Update ENTERI() macro
brde at optusnet.com.au
Thu Mar 7 04:09:14 UTC 2019
On Wed, 6 Mar 2019, Steve Kargl wrote:
> On Thu, Mar 07, 2019 at 06:30:42AM +1100, Bruce Evans wrote:
>> I now see that you implemented 2 more versions of __ldexpl_cexpl() by
>> cloning the old double precision version. Apparently the includes
>> are to unpolluted for the compiler to see the multiple versions :-).
>> Using the version in k_expl.h almost forces inlining of expl()'s kernel
>> and its large tables, just like for hyperbolic functions. This wastes
>> a lot of space, especially for duplicating the tables. It is only a
>> small optimization for time. It is done for the hyperbolic functions
>> to get this optimization, and for __ldexpl_cexpl() just for convenience.
> The version in k_expl.h has 2 bugs. You note the first (cos instead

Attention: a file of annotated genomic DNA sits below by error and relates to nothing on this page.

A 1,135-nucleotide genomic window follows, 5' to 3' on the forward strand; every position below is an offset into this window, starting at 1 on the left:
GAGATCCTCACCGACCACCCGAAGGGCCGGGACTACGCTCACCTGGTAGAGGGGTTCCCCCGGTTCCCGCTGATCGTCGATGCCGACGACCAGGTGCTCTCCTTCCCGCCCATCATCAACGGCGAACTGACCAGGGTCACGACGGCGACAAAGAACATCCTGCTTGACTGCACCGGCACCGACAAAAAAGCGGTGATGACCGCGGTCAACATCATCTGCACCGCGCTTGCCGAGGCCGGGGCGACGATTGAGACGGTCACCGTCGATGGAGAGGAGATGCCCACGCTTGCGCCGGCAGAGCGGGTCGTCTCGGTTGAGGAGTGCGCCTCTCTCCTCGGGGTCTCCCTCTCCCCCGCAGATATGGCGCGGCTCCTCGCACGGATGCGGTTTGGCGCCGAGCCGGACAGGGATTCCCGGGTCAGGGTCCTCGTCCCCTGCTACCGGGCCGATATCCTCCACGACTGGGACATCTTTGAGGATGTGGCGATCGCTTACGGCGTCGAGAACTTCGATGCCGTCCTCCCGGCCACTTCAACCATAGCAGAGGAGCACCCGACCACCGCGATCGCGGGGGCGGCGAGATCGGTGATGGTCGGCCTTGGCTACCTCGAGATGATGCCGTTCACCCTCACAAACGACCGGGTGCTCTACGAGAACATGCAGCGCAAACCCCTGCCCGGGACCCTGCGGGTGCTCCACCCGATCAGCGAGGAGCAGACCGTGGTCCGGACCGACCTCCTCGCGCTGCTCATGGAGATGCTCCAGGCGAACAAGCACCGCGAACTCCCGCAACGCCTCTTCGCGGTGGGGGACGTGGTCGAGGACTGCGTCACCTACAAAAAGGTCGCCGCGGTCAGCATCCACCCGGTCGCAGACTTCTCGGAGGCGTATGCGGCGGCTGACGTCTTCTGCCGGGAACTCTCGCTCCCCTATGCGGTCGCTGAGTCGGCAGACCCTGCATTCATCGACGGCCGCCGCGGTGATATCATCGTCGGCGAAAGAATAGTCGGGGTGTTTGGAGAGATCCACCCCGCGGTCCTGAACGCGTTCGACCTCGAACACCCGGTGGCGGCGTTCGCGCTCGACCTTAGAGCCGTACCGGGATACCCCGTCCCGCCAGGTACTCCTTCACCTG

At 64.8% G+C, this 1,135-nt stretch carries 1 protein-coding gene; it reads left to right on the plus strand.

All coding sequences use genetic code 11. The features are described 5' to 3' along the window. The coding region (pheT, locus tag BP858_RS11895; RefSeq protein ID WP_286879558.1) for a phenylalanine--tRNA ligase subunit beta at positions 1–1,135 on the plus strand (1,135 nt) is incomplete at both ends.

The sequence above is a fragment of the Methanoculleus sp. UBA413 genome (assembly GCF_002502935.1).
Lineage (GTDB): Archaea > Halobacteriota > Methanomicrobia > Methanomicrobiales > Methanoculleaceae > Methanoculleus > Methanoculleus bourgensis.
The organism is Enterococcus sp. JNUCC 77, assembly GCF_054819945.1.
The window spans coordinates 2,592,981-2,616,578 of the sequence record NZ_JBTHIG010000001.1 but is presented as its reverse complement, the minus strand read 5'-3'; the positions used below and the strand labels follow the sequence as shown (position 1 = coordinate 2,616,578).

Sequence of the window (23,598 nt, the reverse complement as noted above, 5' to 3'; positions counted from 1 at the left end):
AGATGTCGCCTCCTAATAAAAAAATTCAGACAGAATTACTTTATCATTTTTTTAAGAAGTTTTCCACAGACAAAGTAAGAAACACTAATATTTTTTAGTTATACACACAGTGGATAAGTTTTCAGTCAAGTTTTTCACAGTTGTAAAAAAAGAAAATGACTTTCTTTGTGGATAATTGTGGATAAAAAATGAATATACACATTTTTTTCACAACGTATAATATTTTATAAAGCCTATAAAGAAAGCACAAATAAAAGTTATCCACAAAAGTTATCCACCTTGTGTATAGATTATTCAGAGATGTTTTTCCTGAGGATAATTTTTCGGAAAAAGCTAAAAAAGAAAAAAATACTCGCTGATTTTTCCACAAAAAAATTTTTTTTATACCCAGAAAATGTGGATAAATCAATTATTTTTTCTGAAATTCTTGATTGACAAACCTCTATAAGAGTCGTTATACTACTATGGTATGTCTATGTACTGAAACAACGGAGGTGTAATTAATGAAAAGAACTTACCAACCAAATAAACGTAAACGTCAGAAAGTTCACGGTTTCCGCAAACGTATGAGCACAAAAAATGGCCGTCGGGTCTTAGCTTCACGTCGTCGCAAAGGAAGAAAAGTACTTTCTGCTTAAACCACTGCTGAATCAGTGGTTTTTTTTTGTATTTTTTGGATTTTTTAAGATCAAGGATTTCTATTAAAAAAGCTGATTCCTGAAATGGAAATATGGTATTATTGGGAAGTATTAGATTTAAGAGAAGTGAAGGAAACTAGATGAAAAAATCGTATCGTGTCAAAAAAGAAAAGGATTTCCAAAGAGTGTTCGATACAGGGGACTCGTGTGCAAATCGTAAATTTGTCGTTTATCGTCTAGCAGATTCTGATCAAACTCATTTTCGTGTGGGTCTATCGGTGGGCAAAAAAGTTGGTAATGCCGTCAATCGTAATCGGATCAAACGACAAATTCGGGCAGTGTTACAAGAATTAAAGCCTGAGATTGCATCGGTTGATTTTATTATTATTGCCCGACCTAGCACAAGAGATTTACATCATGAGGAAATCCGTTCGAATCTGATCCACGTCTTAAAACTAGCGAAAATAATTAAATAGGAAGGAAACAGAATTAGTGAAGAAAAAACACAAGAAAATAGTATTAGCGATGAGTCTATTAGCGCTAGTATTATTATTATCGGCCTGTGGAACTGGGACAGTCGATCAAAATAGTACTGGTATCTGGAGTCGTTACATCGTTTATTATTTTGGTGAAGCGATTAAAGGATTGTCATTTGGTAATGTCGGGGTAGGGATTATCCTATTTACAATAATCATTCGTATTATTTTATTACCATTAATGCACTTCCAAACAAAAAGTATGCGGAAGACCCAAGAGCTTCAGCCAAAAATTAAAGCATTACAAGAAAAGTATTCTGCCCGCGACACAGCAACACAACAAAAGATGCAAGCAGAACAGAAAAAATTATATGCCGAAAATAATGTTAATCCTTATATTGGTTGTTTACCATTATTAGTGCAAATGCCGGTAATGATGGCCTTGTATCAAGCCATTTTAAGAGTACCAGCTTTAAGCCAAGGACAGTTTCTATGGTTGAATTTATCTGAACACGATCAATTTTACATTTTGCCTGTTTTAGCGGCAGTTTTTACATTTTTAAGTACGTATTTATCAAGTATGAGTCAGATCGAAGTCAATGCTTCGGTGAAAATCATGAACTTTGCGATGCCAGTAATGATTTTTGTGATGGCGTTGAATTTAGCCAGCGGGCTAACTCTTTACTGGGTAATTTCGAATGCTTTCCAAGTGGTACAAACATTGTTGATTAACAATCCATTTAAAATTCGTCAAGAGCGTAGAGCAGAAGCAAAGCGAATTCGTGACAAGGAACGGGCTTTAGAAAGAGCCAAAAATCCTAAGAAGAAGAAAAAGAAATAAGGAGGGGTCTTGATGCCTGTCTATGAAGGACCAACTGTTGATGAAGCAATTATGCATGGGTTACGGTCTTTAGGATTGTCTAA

> of cosl). The second is
> In file included from /data/kargl/trunk/math/libm/msun/ld80/s_cexpl.c:43:
> /data/kargl/trunk/math/libm/msun/ld80/k_expl.h:288:22: error: magnitude of
> floating-point constant too large for type 'double'; maximum is
> 1.7976931348623157E+308 [-Werror,-Wliteral-range]
> exp_x = (lo + hi) * 0x1p16382;
It is missing an L suffix. Clearly not tested.
>>> [errors for cexpl()]
>> Check a few denormals, Infs and NaNs.
> Exceptional cases give
> % ./testl -e
> cexpl(1, inf) = (nan,nan) expecting (nan,nan)
> cexpl(1,-inf) = (nan,nan) expecting (nan,nan)
> cexpl(nan,-inf) = (nan,nan) expecting (nan,nan)
> cexpl(nan, inf) = (nan,nan) expecting (nan,nan)
> cexpl(inf, inf) = (inf,nan) expecting (inf,nan)
> cexpl(inf,-inf) = (inf,nan) expecting (inf,nan)
> cexpl(inf,nan) = (inf,nan) expecting (inf,nan)
> cexpl(-inf,nan) = (0,0) expecting (0,0)
> cexpl(-inf,-inf) = (0,0) expecting (0,0)
> cexpl(-inf, inf) = (0,0) expecting (0,0)
But does it preserve NaN bits as much as possible, and produce the same
NaN bits as double precision after conversion to double precision? The
report spells NaN and Inf using C99's fuzzy bad names. Even the C99
specification spells NaN and Inf correctly in Appendix F.
The complex hyperbolic functions have better comments, so are almost
an easier place to start.
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